Lessons From Biking in Berlin
Here in D.C., we have a growing population of proud bicyclists. They’ve got a reason to feel good too– the district has the highest percentage of commuters in any (non)state of the union. But when only 3.13 percent of daily commutes happen by bike, it’s hardly a figure that illustrates a bike-loving populous.
That’s too bad because biking shouldn’t be a special interest when it’s proven to be beneficial for health and the environment. Statistics from Bikes Belong show that for every 1 mile pedaled rather than driven, nearly 1 pound of CO² (0.88 lbs) is saved.
In Europe, conditions are immensely more bike-friendly. Amsterdam, of course, is the gold standard: 38% of downtown commutes are made by bike. But catching up to a city that has promoted cycling for over 30 years is daunting. Maybe it’s easier for D.C. to learn from Berlin, reunified only 22 years ago, but recognized as the 5th most bike-friendly city by the Copenhagenize Index. (For comparison’s sake, Berlin is about five times bigger than D.C. in size and only a bit denser.) Currently in Berlin, about 15% of commutes happen on a bike and on any given day 500,000 cyclists might be on the road.
On a trip to Deutschland sponsored by Volkswagen, “bike culture” was not our focus. Instead, we saw clearly that Germans love their cars. Nearly 2 million people visit Volkwagen’s “Autostadt” or “Car City” every year. It’s something like a vehicular disneyland, complete with season passes.
Berlin resident and self-identified big-guy biker, Thomas Kohl, joked with me, “Oh I think some Berliners would rather marry their car than their wife.” Add to that the inalienable right to free parking: “Paid parking is a thing that Germans wouldn’t accept,” Kohl says, “That’s one of two things that would actually get Germans to start a riot.”
It’s possible that Germans love their cars as much as Americans do. That makes it even more exciting that they find biking important.
Though Berlin is a poor city, the government has found a way to maintain the free parking statute while investing heavily in infrastructure for bikes. Low finances haven’t stopped the local government from investing about $7 million annually to improve its cycling infrastructure as part of an initiative to increase bicycle traffic though.
Simone Bröschke, representing the traffic division of Berlin’s senate, told me in an email, “The development of infrastructure for cycling was and is central to the promotion of cycling in Berlin. The system of setting up bicycle lanes on the road way plays a particularly important role in terms of security, visibility and cost reasons.”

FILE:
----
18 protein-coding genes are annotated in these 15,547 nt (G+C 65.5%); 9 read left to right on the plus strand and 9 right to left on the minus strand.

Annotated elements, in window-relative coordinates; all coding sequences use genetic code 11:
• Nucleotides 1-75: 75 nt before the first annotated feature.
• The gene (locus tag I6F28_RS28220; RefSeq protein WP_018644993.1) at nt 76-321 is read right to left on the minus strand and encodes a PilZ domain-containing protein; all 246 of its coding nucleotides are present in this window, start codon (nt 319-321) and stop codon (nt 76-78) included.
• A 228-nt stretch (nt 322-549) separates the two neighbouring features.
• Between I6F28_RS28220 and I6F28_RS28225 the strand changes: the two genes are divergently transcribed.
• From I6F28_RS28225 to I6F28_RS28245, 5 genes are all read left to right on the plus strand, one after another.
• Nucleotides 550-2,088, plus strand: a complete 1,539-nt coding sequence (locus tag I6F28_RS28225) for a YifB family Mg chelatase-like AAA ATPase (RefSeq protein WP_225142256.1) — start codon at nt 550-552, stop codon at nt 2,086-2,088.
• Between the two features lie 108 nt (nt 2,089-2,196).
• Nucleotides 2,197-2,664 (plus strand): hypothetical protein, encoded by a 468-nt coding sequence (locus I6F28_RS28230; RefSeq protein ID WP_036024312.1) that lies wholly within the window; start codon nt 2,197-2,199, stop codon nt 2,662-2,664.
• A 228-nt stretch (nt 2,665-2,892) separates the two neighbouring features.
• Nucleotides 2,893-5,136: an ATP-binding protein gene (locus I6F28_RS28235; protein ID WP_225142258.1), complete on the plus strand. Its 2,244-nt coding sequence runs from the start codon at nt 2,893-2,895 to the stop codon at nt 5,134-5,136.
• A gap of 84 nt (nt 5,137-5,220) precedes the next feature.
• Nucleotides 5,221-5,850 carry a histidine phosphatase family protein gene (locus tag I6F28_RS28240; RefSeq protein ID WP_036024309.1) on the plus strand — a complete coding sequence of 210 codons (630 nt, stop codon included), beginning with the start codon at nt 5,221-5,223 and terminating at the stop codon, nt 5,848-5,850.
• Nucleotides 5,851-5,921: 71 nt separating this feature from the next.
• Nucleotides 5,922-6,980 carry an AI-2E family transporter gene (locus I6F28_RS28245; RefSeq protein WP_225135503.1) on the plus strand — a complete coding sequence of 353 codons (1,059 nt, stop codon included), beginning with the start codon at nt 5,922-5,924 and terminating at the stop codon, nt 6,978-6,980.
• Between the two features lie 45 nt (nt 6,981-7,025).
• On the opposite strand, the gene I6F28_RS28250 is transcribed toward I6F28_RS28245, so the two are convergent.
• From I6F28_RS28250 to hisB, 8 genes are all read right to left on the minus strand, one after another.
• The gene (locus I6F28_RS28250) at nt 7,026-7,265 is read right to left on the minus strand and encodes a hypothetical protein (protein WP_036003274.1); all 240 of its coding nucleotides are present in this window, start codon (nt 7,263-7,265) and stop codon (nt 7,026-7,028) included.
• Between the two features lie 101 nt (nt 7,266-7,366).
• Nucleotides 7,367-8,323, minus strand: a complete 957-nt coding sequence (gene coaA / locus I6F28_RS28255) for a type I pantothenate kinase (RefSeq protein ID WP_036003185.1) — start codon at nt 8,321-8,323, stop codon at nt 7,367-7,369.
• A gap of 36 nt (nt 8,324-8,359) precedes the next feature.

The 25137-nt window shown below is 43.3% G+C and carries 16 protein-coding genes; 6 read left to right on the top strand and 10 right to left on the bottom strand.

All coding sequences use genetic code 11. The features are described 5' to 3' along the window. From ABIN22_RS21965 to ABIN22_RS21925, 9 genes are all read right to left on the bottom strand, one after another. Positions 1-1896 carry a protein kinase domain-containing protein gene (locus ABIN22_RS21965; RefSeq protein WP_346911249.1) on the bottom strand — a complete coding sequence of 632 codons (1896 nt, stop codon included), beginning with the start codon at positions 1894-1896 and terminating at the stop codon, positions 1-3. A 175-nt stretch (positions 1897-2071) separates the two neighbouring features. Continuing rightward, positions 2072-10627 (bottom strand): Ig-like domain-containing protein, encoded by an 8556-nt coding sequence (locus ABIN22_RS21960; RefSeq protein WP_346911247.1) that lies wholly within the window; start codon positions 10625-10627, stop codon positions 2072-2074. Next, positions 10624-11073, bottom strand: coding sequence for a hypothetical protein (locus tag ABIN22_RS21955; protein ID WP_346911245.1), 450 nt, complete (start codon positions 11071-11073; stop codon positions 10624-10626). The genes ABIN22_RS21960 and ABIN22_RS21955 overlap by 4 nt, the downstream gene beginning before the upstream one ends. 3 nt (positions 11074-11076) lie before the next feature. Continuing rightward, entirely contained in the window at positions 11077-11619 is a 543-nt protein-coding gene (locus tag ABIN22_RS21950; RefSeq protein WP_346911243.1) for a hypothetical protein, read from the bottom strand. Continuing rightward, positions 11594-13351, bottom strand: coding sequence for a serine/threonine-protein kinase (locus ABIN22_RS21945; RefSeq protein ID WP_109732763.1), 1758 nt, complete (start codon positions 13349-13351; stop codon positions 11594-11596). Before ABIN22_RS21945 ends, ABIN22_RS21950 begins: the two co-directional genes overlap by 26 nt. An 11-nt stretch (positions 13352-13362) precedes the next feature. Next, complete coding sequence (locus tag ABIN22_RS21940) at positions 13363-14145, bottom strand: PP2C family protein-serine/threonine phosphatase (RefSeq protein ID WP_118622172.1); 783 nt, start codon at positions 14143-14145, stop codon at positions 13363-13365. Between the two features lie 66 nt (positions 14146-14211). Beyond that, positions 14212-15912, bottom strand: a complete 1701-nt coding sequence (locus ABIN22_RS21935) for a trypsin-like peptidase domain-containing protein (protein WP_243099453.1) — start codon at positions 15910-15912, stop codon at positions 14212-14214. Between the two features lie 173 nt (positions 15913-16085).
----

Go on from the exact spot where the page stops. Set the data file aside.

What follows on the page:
Instead of waiting for cyclists to spring up and ask improvements, Berlin built the lanes so cyclists would come.
Thomas Kohl started riding again in 2006. When he did, He noticed some of these improvements, like more marked lanes on the streets. “Blockheads will remain blockheads no matter the lanes or the cycle traffic. But there are fewer instances of being honked at, [although] unfortunately passing to close hasn’t diminished for me. The marked lanes are a really nice way to bring people onto the streets, unfortunately not everyone feels safe there [...]”
As for me, riding a bike in Berlin was one of my favorite parts of the trip. Not just because the city is flat, but because the cycling lanes were plentiful and full. In the early morning, as riders were commuting to work and school, they remained safe and polite. When a girl called out “Rechts! [Right!]” and I clumsily swerved into her path, she simply moved around me. Faced with similar biking buffoonery, I’m not sure that I would have reacted so cooly. But I’ve also never seen so many young children riding alone and in busy streets.
Back in the District, the ride is just as enjoyable as I remember, even if I do miss seeing little kids decked out in helmets. It’s not always easy to share the bike love with all D.C. residents, especially when cycling carries a lot more symbolism here. But given the cycling resurgence in Berlin, it’s clear American cities like D.C. can and should proactively pursue getting people to pedal through their cities.
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